In some categories, such as credit risk funds, the exit loads can be quite high and can apply for a long period.
If you have to pay an exit load of 1 per cent for a 50-basis point reduction in expense ratio, you may not gain much by shifting (especially in funds where the investment horizon is not long).
The tax impact also needs to be considered (long-term capital gains tax rate is more attractive than short-term).
Not all active funds outperform: Expense ratios of funds become increasingly important as outperformance by active funds shrinks.
Mutual fund officials contend that Indian investors should not worry about the costs of their funds, since active funds tend to outperform here. But data from the latest mid-2018 edition of the S&P Indices Versus Active funds report does not support this claim unequivocally.
"Almost 70 per cent of large-cap funds underperformed the S&P BSE 100 over the five years ending in December 2013. Since then, a majority of large-cap funds and more than 30 per cent of mid-/small-cap funds have consistently underperformed their respective benchmarks, as seen on a five-year rolling basis," says Akash Jain, associate director, global research and design, S&P Dow Jones Indices.
Here is more data from this report: Over a 10-year horizon (ending June 2018), 62.77 of large-cap, 43.33 per cent of ELSS (equity linked saving scheme), and 50.67 per cent of mid/small-cap funds under-performed their indices.
Thus, barring ELSS funds, an investor's probability of outperforming was not more than 50-50. The percentage of funds that under-performed over shorter periods was also above 50 per cent in most cases.
If one looks at 10-year asset-weighted annualised return, while large-cap funds underperformed their benchmarks, ELSS and mid/small cap funds outperformed.
Also, there was significant spread (variation) in performance over 10 years -- 3.6 per cent annualised in large-cap funds and 5.1 per cent in mid/small-cap funds.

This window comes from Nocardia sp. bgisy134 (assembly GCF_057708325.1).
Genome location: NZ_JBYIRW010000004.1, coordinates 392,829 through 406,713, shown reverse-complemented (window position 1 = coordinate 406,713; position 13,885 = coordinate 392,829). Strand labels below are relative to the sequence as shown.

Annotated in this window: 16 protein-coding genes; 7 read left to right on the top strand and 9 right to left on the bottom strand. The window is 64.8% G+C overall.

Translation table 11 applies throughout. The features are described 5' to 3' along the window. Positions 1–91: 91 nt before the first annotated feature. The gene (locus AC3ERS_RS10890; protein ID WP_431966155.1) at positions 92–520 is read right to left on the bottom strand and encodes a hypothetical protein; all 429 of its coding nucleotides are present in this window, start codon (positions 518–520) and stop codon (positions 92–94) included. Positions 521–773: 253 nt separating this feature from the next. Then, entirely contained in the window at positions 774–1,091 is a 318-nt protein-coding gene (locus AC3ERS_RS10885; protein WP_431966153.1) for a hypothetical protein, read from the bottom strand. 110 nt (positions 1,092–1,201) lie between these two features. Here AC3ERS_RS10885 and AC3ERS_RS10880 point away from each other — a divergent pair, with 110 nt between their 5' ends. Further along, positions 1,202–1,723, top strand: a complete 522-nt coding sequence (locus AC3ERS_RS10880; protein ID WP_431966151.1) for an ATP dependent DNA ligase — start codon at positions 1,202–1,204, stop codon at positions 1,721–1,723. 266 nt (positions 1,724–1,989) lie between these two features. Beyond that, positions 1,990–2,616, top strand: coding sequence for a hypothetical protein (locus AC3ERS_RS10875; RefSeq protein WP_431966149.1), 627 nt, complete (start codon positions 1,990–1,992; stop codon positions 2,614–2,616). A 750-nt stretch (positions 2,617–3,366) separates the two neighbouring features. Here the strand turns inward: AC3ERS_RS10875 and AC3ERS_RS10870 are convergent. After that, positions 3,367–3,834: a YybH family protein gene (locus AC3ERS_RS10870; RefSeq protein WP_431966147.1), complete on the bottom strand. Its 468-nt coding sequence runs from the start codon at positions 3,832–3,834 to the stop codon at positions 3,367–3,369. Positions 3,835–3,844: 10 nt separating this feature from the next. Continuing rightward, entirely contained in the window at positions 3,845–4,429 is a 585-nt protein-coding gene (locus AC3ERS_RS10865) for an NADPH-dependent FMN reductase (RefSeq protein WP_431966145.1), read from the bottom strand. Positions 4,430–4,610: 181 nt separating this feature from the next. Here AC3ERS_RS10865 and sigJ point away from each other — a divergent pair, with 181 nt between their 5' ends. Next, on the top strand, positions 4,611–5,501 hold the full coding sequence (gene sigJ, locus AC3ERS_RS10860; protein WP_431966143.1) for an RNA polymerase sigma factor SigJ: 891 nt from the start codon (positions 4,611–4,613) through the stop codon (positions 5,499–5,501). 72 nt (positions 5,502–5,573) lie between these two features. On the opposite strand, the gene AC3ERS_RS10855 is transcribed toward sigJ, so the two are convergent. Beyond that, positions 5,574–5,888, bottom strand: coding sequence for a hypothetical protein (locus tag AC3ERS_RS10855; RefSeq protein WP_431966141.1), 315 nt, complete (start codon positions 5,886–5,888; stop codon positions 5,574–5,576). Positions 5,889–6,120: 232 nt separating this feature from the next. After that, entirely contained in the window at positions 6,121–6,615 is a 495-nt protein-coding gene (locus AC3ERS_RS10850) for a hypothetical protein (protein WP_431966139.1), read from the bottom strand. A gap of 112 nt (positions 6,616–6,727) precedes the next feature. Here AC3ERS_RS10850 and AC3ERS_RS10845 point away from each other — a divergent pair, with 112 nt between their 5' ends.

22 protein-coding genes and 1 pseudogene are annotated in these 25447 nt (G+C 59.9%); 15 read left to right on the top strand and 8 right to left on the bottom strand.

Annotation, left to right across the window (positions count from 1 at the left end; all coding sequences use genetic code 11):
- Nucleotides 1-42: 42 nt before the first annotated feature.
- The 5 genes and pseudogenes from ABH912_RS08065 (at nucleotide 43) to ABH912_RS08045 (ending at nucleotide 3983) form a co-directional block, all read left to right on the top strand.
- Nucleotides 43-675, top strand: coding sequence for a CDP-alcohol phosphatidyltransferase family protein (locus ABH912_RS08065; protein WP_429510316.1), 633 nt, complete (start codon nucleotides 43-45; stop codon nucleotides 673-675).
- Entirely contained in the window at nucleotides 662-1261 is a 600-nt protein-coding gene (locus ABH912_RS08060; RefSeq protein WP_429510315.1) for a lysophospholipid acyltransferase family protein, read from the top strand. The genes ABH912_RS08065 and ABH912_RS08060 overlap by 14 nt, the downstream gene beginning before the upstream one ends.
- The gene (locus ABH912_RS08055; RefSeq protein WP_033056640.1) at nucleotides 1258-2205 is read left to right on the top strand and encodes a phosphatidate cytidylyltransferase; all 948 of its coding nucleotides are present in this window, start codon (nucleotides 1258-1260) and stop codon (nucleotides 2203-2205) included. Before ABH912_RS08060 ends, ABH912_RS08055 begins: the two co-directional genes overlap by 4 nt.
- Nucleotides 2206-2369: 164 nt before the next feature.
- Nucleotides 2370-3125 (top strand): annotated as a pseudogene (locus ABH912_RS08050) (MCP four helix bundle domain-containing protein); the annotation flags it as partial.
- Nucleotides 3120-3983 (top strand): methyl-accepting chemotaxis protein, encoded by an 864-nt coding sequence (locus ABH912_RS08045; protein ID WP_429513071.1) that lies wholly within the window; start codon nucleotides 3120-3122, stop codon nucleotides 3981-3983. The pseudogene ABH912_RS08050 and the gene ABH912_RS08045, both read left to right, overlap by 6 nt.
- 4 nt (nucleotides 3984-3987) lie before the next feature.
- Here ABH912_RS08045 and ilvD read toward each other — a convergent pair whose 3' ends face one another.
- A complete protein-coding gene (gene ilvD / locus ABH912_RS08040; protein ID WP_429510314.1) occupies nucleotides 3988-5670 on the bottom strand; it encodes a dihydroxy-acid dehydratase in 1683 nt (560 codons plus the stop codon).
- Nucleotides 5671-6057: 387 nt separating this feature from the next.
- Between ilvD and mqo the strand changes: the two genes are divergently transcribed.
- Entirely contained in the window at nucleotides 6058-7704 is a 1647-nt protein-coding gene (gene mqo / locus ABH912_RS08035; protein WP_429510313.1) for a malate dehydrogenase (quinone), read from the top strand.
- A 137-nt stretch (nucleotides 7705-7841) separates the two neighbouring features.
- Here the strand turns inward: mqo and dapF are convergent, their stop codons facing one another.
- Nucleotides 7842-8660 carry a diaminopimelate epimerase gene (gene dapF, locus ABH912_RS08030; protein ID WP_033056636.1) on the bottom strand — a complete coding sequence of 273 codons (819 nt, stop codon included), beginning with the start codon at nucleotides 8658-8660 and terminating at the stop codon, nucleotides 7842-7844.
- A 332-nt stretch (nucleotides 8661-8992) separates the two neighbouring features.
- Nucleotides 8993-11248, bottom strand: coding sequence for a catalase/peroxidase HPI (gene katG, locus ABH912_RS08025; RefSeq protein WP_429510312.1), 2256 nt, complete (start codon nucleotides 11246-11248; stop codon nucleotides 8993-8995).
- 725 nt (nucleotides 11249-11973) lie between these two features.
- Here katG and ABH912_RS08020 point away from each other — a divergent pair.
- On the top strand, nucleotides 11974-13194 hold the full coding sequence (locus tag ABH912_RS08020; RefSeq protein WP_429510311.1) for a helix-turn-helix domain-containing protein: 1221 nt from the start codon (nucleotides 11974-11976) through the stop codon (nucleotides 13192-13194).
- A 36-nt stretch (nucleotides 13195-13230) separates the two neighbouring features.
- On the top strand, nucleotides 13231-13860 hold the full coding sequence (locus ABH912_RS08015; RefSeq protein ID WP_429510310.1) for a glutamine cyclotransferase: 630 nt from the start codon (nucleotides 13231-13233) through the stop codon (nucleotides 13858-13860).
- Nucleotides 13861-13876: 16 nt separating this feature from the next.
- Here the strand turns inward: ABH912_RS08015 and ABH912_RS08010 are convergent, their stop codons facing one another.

Get cost conscious: What the SPIVA report makes clear is that you cannot take outperformance by active funds for granted.
In future, outperforming may become harder as markets become more efficient. Paying attention to cost has hence become crucial.
"In active funds, try to limit the expense ratio you pay because that is the only variable you can control," says Avinash Luthria, a Sebi-registered investment adviser and founder, Fiduciaries.
Look for funds that combine a long-term consistent track record with reasonable expense ratios. Avoid paying above the category average (Please see table below).
Wide variations in cost within categories:
Save money by selecting lower-cost funds
|Fund category||Expenses ratio-Regular plans(%)||Expenses ratio-Direct plans(%)|
|Large and Mid cap||3.02||2.00||2.28||2.29||0.69||1.18|
|Ultra short term||1.15||0.19||0.89||0.75||0.09||0.28|
Given the spread in performance, Jain says fund selection will be critical.
If you lack the ability to select the right fund manager, go direct (expense ratios are lower there) and consult a qualified financial advisor.
Also, start investing in low-cost index funds and exchange traded funds, at least in the large-cap category.
Begin with a 25 per cent exposure (of your large-cap allocation) and increase it as you grow more comfortable with these funds.
Illustration: Dominic Xavier/Rediff.com